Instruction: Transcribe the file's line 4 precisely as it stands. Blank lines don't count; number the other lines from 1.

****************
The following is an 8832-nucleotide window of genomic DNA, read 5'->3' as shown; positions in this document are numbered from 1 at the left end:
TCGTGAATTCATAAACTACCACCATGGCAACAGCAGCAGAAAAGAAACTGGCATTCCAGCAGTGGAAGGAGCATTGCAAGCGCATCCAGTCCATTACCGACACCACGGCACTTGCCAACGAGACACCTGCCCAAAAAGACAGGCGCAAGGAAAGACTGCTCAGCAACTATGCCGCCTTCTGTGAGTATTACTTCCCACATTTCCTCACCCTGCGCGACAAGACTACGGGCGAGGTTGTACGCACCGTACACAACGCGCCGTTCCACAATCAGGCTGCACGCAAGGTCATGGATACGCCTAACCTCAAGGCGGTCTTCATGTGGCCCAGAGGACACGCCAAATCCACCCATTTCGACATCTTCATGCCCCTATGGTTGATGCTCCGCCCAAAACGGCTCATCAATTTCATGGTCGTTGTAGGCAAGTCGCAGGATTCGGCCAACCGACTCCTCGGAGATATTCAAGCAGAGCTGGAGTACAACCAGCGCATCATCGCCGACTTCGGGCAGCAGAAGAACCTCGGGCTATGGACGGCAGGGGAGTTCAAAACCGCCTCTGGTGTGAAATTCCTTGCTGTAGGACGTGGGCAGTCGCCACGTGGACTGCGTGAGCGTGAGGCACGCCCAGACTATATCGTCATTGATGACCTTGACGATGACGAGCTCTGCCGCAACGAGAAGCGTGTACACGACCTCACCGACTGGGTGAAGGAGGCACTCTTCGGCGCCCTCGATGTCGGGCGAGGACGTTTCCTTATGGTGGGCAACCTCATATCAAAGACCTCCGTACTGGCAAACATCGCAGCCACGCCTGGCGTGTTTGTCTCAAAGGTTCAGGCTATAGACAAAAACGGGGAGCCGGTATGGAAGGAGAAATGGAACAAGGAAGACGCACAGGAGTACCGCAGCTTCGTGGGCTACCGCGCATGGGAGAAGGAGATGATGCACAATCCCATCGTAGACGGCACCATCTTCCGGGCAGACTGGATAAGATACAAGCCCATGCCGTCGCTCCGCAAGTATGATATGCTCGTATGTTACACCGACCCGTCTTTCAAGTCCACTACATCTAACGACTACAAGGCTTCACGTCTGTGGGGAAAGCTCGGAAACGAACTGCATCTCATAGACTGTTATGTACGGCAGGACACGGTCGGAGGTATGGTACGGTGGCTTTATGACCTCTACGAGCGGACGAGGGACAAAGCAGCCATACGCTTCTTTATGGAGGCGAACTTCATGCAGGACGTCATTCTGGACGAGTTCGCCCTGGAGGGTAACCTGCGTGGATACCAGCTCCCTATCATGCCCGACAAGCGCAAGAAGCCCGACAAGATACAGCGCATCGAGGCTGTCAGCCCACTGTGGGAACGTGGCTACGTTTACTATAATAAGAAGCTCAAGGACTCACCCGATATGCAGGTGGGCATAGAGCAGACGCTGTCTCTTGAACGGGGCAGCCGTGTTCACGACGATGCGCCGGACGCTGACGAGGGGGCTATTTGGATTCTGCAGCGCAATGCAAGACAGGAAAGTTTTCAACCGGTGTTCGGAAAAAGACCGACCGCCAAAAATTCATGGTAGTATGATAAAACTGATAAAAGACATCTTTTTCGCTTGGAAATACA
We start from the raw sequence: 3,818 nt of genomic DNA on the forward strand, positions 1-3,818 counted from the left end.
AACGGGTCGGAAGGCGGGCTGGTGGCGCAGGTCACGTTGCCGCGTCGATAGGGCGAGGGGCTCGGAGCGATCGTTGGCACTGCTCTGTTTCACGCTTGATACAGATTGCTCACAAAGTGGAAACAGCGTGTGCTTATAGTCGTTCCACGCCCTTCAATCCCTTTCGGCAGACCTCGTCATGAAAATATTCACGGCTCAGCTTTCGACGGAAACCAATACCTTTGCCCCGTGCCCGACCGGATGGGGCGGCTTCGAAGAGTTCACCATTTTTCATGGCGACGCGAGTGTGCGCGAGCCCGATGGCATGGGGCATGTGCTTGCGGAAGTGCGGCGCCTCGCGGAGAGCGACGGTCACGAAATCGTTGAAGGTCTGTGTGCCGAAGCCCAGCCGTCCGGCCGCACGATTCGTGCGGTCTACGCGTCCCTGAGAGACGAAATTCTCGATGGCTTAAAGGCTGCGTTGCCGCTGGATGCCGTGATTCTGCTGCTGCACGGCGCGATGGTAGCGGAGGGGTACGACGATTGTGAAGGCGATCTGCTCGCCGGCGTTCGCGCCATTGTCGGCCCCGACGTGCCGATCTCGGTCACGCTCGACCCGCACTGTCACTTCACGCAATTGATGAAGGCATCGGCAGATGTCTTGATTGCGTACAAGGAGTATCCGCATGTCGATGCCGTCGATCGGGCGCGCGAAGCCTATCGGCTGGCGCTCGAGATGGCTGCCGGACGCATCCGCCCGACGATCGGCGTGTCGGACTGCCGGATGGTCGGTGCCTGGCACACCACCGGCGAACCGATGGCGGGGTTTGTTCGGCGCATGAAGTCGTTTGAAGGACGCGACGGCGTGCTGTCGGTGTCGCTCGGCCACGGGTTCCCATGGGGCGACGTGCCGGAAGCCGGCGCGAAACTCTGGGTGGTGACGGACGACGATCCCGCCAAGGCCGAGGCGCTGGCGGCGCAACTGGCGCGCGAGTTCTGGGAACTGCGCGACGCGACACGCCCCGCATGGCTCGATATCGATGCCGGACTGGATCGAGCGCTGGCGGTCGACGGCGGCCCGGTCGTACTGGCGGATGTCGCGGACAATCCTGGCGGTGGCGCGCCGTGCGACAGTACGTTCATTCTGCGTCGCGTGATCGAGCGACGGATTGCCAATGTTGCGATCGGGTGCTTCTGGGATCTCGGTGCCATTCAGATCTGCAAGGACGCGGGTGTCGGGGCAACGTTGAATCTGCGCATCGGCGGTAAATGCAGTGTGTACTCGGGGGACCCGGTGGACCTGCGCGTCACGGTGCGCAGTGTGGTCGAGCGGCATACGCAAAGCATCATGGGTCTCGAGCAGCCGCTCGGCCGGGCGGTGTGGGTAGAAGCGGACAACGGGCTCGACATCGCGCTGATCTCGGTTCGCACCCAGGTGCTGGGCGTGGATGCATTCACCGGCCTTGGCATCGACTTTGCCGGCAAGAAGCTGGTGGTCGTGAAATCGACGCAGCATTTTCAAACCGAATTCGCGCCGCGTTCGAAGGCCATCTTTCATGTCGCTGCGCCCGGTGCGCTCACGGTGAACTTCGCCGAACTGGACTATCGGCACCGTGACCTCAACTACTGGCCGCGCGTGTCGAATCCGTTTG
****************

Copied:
AACGGGTCGGAAGGCGGGCTGGTGGCGCAGGTCACGTTGCCGCGTCGATAGGGCGAGGGGCTCGGAGCGATCGTTGGCACTGCTCTGTTTCACGCTTGATACAGATTGCTCACAAAGTGGAAACAGCGTGTGCTTATAGTCGTTCCACGCCCTTCAATCCCTTTCGGCAGACCTCGTCATGAAAATATTCACGGCTCAGCTTTCGACGGAAACCAATACCTTTGCCCCGTGCCCGACCGGATGGGGCGGCTTCGAAGAGTTCACCATTTTTCATGGCGACGCGAGTGTGCGCGAGCCCGATGGCATGGGGCATGTGCTTGCGGAAGTGCGGCGCCTCGCGGAGAGCGACGGTCACGAAATCGTTGAAGGTCTGTGTGCCGAAGCCCAGCCGTCCGGCCGCACGATTCGTGCGGTCTACGCGTCCCTGAGAGACGAAATTCTCGATGGCTTAAAGGCTGCGTTGCCGCTGGATGCCGTGATTCTGCTGCTGCACGGCGCGATGGTAGCGGAGGGGTACGACGATTGTGAAGGCGATCTGCTCGCCGGCGTTCGCGCCATTGTCGGCCCCGACGTGCCGATCTCGGTCACGCTCGACCCGCACTGTCACTTCACGCAATTGATGAAGGCATCGGCAGATGTCTTGATTGCGTACAAGGAGTATCCGCATGTCGATGCCGTCGATCGGGCGCGCGAAGCCTATCGGCTGGCGCTCGAGATGGCTGCCGGACGCATCCGCCCGACGATCGGCGTGTCGGACTGCCGGATGGTCGGTGCCTGGCACACCACCGGCGAACCGATGGCGGGGTTTGTTCGGCGCATGAAGTCGTTTGAAGGACGCGACGGCGTGCTGTCGGTGTCGCTCGGCCACGGGTTCCCATGGGGCGACGTGCCGGAAGCCGGCGCGAAACTCTGGGTGGTGACGGACGACGATCCCGCCAAGGCCGAGGCGCTGGCGGCGCAACTGGCGCGCGAGTTCTGGGAACTGCGCGACGCGACACGCCCCGCATGGCTCGATATCGATGCCGGACTGGATCGAGCGCTGGCGGTCGACGGCGGCCCGGTCGTACTGGCGGATGTCGCGGACAATCCTGGCGGTGGCGCGCCGTGCGACAGTACGTTCATTCTGCGTCGCGTGATCGAGCGACGGATTGCCAATGTTGCGATCGGGTGCTTCTGGGATCTCGGTGCCATTCAGATCTGCAAGGACGCGGGTGTCGGGGCAACGTTGAATCTGCGCATCGGCGGTAAATGCAGTGTGTACTCGGGGGACCCGGTGGACCTGCGCGTCACGGTGCGCAGTGTGGTCGAGCGGCATACGCAAAGCATCATGGGTCTCGAGCAGCCGCTCGGCCGGGCGGTGTGGGTAGAAGCGGACAACGGGCTCGACATCGCGCTGATCTCGGTTCGCACCCAGGTGCTGGGCGTGGATGCATTCACCGGCCTTGGCATCGACTTTGCCGGCAAGAAGCTGGTGGTCGTGAAATCGACGCAGCATTTTCAAACCGAATTCGCGCCGCGTTCGAAGGCCATCTTTCATGTCGCTGCGCCCGGTGCGCTCACGGTGAACTTCGCCGAACTGGACTATCGGCACCGTGACCTCAACTACTGGCCGCGCGTGTCGAATCCGTTTG